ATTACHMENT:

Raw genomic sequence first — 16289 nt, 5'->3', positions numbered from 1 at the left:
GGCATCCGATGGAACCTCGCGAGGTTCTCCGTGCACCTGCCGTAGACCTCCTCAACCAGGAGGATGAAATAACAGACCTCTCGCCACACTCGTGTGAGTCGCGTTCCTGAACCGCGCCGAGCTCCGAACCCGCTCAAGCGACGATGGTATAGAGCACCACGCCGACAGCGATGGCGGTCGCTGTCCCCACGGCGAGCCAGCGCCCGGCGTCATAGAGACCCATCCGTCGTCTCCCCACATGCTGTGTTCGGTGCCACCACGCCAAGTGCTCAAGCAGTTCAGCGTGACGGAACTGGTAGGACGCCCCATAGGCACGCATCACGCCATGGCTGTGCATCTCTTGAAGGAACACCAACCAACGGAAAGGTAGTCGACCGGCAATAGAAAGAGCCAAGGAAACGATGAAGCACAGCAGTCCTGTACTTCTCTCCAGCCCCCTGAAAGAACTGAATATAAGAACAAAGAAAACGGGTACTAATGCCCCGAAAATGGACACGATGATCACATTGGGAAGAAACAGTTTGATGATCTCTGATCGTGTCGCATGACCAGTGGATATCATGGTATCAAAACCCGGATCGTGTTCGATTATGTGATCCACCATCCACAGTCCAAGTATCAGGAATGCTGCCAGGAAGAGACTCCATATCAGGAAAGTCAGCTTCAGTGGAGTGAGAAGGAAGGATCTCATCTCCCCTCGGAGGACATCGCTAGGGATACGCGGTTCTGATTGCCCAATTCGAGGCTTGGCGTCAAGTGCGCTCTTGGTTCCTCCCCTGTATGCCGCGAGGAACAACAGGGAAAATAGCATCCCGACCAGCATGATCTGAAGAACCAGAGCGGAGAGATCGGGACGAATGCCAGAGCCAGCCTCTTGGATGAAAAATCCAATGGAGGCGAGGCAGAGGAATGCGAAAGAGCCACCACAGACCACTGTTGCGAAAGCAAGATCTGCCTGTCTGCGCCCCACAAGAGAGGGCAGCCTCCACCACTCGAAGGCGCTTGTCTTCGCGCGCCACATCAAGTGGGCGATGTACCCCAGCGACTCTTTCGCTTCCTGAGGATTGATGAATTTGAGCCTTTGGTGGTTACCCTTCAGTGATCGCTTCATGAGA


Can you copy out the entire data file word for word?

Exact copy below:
Raw genomic sequence first — 16289 nt, 5'->3', positions numbered from 1 at the left:
GGCATCCGATGGAACCTCGCGAGGTTCTCCGTGCACCTGCCGTAGACCTCCTCAACCAGGAGGATGAAATAACAGACCTCTCGCCACACTCGTGTGAGTCGCGTTCCTGAACCGCGCCGAGCTCCGAACCCGCTCAAGCGACGATGGTATAGAGCACCACGCCGACAGCGATGGCGGTCGCTGTCCCCACGGCGAGCCAGCGCCCGGCGTCATAGAGACCCATCCGTCGTCTCCCCACATGCTGTGTTCGGTGCCACCACGCCAAGTGCTCAAGCAGTTCAGCGTGACGGAACTGGTAGGACGCCCCATAGGCACGCATCACGCCATGGCTGTGCATCTCTTGAAGGAACACCAACCAACGGAAAGGTAGTCGACCGGCAATAGAAAGAGCCAAGGAAACGATGAAGCACAGCAGTCCTGTACTTCTCTCCAGCCCCCTGAAAGAACTGAATATAAGAACAAAGAAAACGGGTACTAATGCCCCGAAAATGGACACGATGATCACATTGGGAAGAAACAGTTTGATGATCTCTGATCGTGTCGCATGACCAGTGGATATCATGGTATCAAAACCCGGATCGTGTTCGATTATGTGATCCACCATCCACAGTCCAAGTATCAGGAATGCTGCCAGGAAGAGACTCCATATCAGGAAAGTCAGCTTCAGTGGAGTGAGAAGGAAGGATCTCATCTCCCCTCGGAGGACATCGCTAGGGATACGCGGTTCTGATTGCCCAATTCGAGGCTTGGCGTCAAGTGCGCTCTTGGTTCCTCCCCTGTATGCCGCGAGGAACAACAGGGAAAATAGCATCCCGACCAGCATGATCTGAAGAACCAGAGCGGAGAGATCGGGACGAATGCCAGAGCCAGCCTCTTGGATGAAAAATCCAATGGAGGCGAGGCAGAGGAATGCGAAAGAGCCACCACAGACCACTGTTGCGAAAGCAAGATCTGCCTGTCTGCGCCCCACAAGAGAGGGCAGCCTCCACCACTCGAAGGCGCTTGTCTTCGCGCGCCACATCAAGTGGGCGATGTACCCCAGCGACTCTTTCGCTTCCTGAGGATTGATGAATTTGAGCCTTTGGTGGTTACCCTTCAGTGATCGCTTCATGAGA